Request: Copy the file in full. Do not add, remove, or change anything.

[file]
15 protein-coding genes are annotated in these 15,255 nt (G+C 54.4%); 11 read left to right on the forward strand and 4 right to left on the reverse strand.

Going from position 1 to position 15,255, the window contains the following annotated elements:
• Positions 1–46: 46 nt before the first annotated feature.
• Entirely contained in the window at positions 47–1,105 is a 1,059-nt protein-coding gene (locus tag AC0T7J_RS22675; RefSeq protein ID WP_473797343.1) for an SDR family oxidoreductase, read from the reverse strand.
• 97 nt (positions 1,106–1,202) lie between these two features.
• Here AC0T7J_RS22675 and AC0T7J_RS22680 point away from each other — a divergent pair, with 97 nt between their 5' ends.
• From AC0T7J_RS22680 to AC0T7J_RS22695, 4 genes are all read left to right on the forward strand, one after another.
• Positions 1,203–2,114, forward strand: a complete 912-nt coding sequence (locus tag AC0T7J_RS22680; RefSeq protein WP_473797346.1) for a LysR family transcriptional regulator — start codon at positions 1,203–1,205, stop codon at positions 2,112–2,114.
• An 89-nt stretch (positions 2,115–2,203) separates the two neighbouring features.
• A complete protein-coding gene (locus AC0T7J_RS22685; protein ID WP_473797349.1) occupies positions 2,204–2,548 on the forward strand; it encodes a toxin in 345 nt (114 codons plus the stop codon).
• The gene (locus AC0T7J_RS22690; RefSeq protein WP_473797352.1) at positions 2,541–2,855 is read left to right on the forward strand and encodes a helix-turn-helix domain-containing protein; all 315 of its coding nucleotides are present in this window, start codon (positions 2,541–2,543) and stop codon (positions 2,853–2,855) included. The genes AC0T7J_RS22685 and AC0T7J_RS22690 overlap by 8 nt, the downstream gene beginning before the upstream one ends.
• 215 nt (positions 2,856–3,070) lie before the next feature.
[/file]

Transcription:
15 protein-coding genes are annotated in these 15,255 nt (G+C 54.4%); 11 read left to right on the forward strand and 4 right to left on the reverse strand.

Going from position 1 to position 15,255, the window contains the following annotated elements:
• Positions 1–46: 46 nt before the first annotated feature.
• Entirely contained in the window at positions 47–1,105 is a 1,059-nt protein-coding gene (locus tag AC0T7J_RS22675; RefSeq protein ID WP_473797343.1) for an SDR family oxidoreductase, read from the reverse strand.
• 97 nt (positions 1,106–1,202) lie between these two features.
• Here AC0T7J_RS22675 and AC0T7J_RS22680 point away from each other — a divergent pair, with 97 nt between their 5' ends.
• From AC0T7J_RS22680 to AC0T7J_RS22695, 4 genes are all read left to right on the forward strand, one after another.
• Positions 1,203–2,114, forward strand: a complete 912-nt coding sequence (locus tag AC0T7J_RS22680; RefSeq protein WP_473797346.1) for a LysR family transcriptional regulator — start codon at positions 1,203–1,205, stop codon at positions 2,112–2,114.
• An 89-nt stretch (positions 2,115–2,203) separates the two neighbouring features.
• A complete protein-coding gene (locus AC0T7J_RS22685; protein ID WP_473797349.1) occupies positions 2,204–2,548 on the forward strand; it encodes a toxin in 345 nt (114 codons plus the stop codon).
• The gene (locus AC0T7J_RS22690; RefSeq protein WP_473797352.1) at positions 2,541–2,855 is read left to right on the forward strand and encodes a helix-turn-helix domain-containing protein; all 315 of its coding nucleotides are present in this window, start codon (positions 2,541–2,543) and stop codon (positions 2,853–2,855) included. The genes AC0T7J_RS22685 and AC0T7J_RS22690 overlap by 8 nt, the downstream gene beginning before the upstream one ends.
• 215 nt (positions 2,856–3,070) lie before the next feature.